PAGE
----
Today I will be reviewing Danielle Paige’s Stealing Snow. Many of you may be familiar with Paige from her popular series Dorothy Must Die. I, myself, have not read Paige before but was excited to see what she had to offer. I have noticed that quite a few fairy tale re-workings have become popular recently. I personally enjoyed Naoimi Novik’s Uprooted as well as Marissa Meyer’s The Lunar Chronicles. I was excited to read about a re-telling of the Ice Queen, rather than Beauty and the Beast or Cinderella. Also coming from a post- Frozen world, Paige has pretty much guaranteed some commercial success.
Stealing Snow begins in a mental hospital, Whittaker Psychiatric, following Snow’s life as an institutionalized patient. After Snow’s first kiss with her then ‘boyfriend’ Bale, their relationship falls apart as Bale becomes violent and subsequently detaches himself. Bale is taken away for harming Snow, leaving her completely isolated. The only other attachment Snow has is with her almost seven foot tall orderly, who is paid to spend time with her. Then, when a new orderly starts visiting her room at night, he confirms that the kingdom she sees in her dreams is real. Algid, a frozen world, has been destroyed by the ruthless King Lazar, and Snow’s father. Snow’s world unravels as truths about her past and future are revealed to her.
I can understand the mixed reviews that this book has gotten. There were quite a few aspects that let the book down. For example, I was not immediately taken in by the story as I found Snow a difficult character to relate to. A lot of young adult literature is popular because the protagonist has a compelling perspective or sense of humour, whereas Snow was a bit dull. Snow was mainly defined by her relationships with other people despite the first person perspective. I think if Paige had spent a bit more time making her a more dynamic and developed character, the overall story would be more enjoyable.
There were moments of the story when the plot felt rushed. Instead of a development, it was just one thing after the other. It is almost as if Paige merely followed YA fiction checklist. With more of Snow’s input, longer descriptions of landscapes, people and magic, this novel would felt less disjointed. The lack of world building definitely lets this book down.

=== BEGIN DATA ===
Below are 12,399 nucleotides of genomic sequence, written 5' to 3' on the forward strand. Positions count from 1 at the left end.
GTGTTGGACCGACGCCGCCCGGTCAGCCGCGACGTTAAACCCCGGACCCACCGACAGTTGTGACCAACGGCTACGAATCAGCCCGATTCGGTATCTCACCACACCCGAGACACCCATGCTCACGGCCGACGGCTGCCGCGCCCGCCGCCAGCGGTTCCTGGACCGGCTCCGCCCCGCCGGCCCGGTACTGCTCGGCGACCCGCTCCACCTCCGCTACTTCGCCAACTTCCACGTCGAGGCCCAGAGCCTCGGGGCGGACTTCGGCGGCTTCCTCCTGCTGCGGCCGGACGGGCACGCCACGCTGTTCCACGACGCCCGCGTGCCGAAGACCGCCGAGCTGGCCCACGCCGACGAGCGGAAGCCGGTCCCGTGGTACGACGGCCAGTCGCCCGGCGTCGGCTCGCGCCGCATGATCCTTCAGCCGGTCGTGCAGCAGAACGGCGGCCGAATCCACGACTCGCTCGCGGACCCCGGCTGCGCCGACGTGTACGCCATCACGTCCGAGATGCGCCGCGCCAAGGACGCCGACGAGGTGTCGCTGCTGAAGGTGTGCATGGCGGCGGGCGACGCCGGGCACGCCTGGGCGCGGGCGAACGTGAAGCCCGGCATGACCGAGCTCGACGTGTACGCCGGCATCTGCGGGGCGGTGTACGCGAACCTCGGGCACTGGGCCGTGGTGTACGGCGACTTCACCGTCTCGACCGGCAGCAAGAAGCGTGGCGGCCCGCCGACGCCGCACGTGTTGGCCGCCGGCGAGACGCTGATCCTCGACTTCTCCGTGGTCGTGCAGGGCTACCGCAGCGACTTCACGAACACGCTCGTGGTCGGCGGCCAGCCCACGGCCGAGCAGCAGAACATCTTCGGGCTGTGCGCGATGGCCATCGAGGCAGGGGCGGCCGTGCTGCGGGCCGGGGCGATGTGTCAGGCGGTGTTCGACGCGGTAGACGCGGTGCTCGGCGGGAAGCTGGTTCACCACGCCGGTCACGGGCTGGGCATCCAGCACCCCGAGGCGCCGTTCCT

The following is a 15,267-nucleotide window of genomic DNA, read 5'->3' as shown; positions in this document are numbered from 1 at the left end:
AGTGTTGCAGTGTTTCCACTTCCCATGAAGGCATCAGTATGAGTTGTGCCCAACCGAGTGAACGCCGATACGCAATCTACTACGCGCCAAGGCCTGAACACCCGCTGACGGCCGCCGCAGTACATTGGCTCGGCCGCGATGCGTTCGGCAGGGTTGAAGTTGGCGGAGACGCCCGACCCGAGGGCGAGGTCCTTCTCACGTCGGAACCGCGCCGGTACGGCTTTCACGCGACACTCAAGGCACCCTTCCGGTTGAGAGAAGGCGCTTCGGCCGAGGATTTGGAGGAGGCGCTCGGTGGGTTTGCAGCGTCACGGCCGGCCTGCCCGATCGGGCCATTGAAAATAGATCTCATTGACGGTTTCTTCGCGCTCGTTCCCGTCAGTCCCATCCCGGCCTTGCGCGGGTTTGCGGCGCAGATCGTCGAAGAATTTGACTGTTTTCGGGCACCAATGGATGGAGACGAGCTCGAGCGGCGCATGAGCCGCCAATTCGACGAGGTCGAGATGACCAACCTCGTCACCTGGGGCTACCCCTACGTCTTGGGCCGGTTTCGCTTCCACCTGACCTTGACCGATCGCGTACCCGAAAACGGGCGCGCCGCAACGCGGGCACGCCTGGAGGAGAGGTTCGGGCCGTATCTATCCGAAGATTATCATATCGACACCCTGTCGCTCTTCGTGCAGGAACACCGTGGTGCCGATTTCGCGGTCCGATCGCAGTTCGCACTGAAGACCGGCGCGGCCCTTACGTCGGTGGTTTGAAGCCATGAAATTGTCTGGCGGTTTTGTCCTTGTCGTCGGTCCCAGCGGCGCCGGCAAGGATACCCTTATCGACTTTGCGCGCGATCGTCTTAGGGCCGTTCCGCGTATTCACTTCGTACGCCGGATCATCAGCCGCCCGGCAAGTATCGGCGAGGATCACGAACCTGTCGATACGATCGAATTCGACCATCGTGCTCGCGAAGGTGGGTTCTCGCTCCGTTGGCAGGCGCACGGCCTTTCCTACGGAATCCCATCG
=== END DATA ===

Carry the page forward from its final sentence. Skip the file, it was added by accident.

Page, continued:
Furthermore, the first half of the novel lacked any questioning of events from Snow. I understand Snow has spent most of her life being unable to question what is happening to her, but if anything that should make her anything bu passive?! It also contradicted her personality in Whittaker, where she had been deliberately provocative and outgoing.
I first started to appreciate the novel during the scenes between ‘Queen’ Margo and Snow. Here Snow started to interact more with other characters and question things around her, making her a more interesting character to read. However, the first and second halves did feel slightly disjointed. The reader is expected to forget the importance of Snow learning her magic to go on some merry little robbing expeditions.
An aspect of the novel that I did enjoy was the presence of so many female characters. The range of female characters was rather wide, and it was enjoyable to read. However, I did have a slight problem with the male characters; Snow seemed to fancy every male she came across! Bale, Jagger and Kai were all love interests, and I definitely don’t have time for love triangles, let alone love squares! It also undermined the supposedly all consuming love between Snow and Bale when she kisses every guy she comes across.
After being so excited about reading an original fairy tale retelling, Paige’s reliance on the cliches of young adult fiction made the book seem more disappointing than it may have been without the high expectations.
Although I’m sure many will enjoy this book, I have higher expectations when it comes to young adult fiction.